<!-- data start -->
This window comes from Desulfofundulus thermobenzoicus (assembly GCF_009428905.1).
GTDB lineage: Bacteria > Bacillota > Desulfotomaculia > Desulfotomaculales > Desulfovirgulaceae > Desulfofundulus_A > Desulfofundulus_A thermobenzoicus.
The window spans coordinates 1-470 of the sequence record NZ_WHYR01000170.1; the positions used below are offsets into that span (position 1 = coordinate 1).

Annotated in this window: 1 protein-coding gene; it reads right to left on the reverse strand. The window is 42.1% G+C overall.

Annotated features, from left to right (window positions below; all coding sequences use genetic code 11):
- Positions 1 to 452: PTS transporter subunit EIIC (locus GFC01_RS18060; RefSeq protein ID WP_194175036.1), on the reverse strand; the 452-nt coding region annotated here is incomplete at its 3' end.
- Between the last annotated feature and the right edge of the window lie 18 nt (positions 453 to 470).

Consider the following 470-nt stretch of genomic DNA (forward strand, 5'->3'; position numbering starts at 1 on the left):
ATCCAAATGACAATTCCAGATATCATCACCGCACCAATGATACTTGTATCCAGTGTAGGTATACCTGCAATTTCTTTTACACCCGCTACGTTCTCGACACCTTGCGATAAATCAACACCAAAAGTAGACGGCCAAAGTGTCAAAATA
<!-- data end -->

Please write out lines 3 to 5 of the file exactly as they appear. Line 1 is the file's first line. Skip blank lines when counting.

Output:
The window spans coordinates 1-470 of the sequence record NZ_WHYR01000170.1; the positions used below are offsets into that span (position 1 = coordinate 1).

Annotated in this window: 1 protein-coding gene; it reads right to left on the reverse strand. The window is 42.1% G+C overall.

Annotated features, from left to right (window positions below; all coding sequences use genetic code 11):